The pursuit of joy includes failure, feelings of hopelessness, and even despair, physical and mental pain, and anguish.  Yet, joy is still sought and pursued, why; because at the end of the day, joy occurs when goals are accomplished, and in evaluating the goal, we find the struggle worthwhile!  When we, as individuals, choose to stop pursuing joy or achieving a goal, we die inside, leading to physical and mental disease.  This is why retirement is such a bad idea, why giving up is so physically, mentally, and spiritually destructive, the loss of joy can physically, mentally, and spiritually kill a person.

The lack of joy precedes a loss of hope, bringing with it soul-crushing despair, depression, and opening the door for that individual’s destruction.  Why pursue joy; to avoid the death inherent in hopelessness.

Contention

Let me be perfectly frank, contention and conflict are not the same.  While the terms are close, they are distinct and tell different sides of the same story.  First, contention is an act of striving or an assertion.  Contention is a violent effort to obtain or protect something vehemently!  There is effort, struggle, exertion in contention; there are violent efforts, and the core of contention is pride.  Pride breeds animosity, animosity breeds struggle, and struggle is contention, where pride is demanding that violence is acceptable as a means to achieve the desired end goal.  When contending, “The ends justify the means.”

Contention is animosity personified into action, effort, and desires become evident as contention unfolds.  We cannot forget these facts about contention.  Consider the following; I went to work in a hostile atmosphere; due to a contract signed, I could not quit and find a new job, and reassignment was not going to happen.  Jealousy and pride entered because I was very good at my job, and violence followed like the sun rising after a moonless night.  The result was that contention was born and festered, violence was perpetrated against me, and the violence was acceptable to the leaders as it gave them feelings of accomplishment and satisfaction.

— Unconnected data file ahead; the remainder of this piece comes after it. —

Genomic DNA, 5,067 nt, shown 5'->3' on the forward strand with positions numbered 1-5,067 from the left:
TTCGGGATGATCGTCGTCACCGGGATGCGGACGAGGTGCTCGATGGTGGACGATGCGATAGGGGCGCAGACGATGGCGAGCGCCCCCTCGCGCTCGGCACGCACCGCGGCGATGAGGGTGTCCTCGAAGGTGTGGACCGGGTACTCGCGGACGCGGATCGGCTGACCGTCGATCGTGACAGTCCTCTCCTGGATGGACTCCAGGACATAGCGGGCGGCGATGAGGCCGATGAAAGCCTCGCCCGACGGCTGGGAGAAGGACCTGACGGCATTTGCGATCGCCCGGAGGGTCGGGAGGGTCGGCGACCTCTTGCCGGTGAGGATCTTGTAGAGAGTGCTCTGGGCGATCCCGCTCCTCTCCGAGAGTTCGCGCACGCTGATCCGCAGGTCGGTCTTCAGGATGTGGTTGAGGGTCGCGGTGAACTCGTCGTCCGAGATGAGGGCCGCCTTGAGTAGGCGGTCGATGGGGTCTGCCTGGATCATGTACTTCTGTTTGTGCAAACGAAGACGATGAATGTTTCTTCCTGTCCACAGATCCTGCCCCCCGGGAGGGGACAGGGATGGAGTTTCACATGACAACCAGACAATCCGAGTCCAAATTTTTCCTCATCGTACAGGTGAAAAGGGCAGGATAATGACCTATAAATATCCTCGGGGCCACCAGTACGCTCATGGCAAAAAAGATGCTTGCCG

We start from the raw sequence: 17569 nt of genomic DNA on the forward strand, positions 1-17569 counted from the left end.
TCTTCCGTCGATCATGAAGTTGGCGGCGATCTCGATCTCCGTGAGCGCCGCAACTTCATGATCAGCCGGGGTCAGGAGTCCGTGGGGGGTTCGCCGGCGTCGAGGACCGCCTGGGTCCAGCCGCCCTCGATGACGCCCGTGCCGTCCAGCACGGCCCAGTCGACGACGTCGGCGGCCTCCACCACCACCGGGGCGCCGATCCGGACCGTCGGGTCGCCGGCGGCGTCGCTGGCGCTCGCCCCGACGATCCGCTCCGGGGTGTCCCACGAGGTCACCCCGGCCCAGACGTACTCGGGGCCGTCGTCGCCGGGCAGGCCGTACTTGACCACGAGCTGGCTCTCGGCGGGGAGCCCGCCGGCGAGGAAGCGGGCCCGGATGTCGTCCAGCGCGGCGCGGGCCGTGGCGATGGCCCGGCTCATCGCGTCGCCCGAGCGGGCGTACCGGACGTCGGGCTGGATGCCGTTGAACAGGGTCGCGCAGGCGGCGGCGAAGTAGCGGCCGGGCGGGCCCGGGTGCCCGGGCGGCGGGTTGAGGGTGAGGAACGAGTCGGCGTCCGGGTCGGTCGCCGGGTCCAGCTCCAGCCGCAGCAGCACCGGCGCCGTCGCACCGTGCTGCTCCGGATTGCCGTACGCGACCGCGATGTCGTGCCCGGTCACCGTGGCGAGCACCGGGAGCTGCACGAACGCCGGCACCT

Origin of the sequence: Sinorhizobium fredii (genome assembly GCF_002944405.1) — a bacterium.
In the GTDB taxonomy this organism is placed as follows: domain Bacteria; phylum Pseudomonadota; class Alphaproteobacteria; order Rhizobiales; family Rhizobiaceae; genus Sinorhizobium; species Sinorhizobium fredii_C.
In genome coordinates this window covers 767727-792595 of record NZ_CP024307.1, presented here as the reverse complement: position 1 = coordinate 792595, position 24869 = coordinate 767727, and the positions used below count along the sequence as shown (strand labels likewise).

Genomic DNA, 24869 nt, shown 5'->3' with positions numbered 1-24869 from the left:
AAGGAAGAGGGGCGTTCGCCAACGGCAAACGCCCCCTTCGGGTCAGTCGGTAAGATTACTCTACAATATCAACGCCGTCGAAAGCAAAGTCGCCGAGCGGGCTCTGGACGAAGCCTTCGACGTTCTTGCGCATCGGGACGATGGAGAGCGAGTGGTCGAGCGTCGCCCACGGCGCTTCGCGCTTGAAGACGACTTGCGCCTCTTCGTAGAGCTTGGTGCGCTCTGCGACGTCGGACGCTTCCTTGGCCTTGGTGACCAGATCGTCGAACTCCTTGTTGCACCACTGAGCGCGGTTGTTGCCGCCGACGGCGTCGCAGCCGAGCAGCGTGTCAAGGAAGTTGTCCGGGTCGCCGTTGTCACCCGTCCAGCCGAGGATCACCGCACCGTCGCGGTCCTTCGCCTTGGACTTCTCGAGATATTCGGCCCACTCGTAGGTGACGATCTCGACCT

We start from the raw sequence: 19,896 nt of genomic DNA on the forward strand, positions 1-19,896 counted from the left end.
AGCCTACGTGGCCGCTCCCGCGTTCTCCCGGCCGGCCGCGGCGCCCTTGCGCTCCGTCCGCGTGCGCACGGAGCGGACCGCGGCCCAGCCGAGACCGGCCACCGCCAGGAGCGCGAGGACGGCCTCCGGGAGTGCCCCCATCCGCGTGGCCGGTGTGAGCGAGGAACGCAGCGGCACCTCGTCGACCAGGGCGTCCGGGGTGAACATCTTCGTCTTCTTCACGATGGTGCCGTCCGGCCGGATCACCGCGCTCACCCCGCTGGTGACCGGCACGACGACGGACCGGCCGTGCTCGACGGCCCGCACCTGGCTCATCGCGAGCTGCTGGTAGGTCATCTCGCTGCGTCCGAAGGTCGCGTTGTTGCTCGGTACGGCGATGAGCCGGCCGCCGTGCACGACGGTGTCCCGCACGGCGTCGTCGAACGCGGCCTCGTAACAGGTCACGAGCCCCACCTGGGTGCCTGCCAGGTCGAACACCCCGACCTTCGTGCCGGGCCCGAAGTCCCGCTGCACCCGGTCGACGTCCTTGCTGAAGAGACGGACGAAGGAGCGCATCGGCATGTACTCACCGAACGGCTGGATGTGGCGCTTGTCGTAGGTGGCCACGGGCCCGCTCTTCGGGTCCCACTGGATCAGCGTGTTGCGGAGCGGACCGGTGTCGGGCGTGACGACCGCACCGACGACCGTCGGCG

The violence was justified because I was “too good” at my job, made “decisions above my paygrade,” and “I needed to be taught humility.”  The result was four disastrous years of struggle, incredible stress levels, and mental torture, with physical acts of violence thrown in to spice up the environment.  Contention is pride expressed through violence and justified to fit the individual’s desires.

Conflict

I have written a lot about conflict, conflict’s benefits, how conflict is a tool, and the dark side of conflict.  At its most fundamental level, conflict is all about helping spur growth, development and bring about change.  However, I cannot stress this enough; conflict is NOT contention.  Conflict is not born of pride and a desire to feel better about yourself through violence.  Conflict can be observed in a disagreement or difference in opinion, but conflict does not include emotional hyperbole (pride).  Conflict should be about mental disturbances spurred by people seeking greater ideas and ideals, personal growth, or team development.  Does conflict lead to contention?  Yes, because pride enters into the disagreement, emotions are injected, and desires to be right at any cost dictate it is time for violence.

My wife and I have a conflict.  She does not like being mentioned, even obliquely, in these articles as she feels it is disrespectful.  I disagree because she has achieved much, and when she is mentioned, even obliquely, it is not to denigrate or deride, but as an example of what can be achieved and what I want to become.  She has gained a lot in self-mastery, and I long to learn how to achieve similarly; thus, it is not disrespect, but profound awe and wonder, mixed with desire, that I mention her.

Our marriage has been a long string of conflicts leading to personal growth, primarily for me.  I have learned that when I feel my emotions begin to boil, it is not her that is wrong in the conflict, but me.  Those emotions are pride screaming, “Oh, please let me be right!”  When the reality is, if I took some time to cool down, mentally focus, and look at my perceptions, I could see where and how I was wrong.  My parents possess a contentious relationship, and many times I have longed to see them divorce and go their separate ways.  I have observed them get into physical fights, watched them argue over BS while something else was the real problem, and I have witnessed several seasons of intense warfare between them.  Hence, I possess a motivating influence to be different, even if I have to unlearn and relearn.

Thus showcasing the significant difference between contention and conflict, growth never occurs in contention, EVER!  Contention only breeds more violence, not personal growth, not individual development, not team cohesion and goal attainment.  When the dust settles from contention, there are generally physical, mental, spiritual wounds and scorched earth between the opposing foes. In contrast, conflict breeds individual growth, personal strength, and goal success.

Leaders, followers, encourage conflict, teach how conflict can lead to contention, monitor conflict closely, and do not try to solve the conflict.  Settle contention, but do not deprive people of conflict.  Use wonder and awe as tools to breed an inquisitive nature and explore with a mind full of reverence.  Therein lay the path to joy; pursue the path!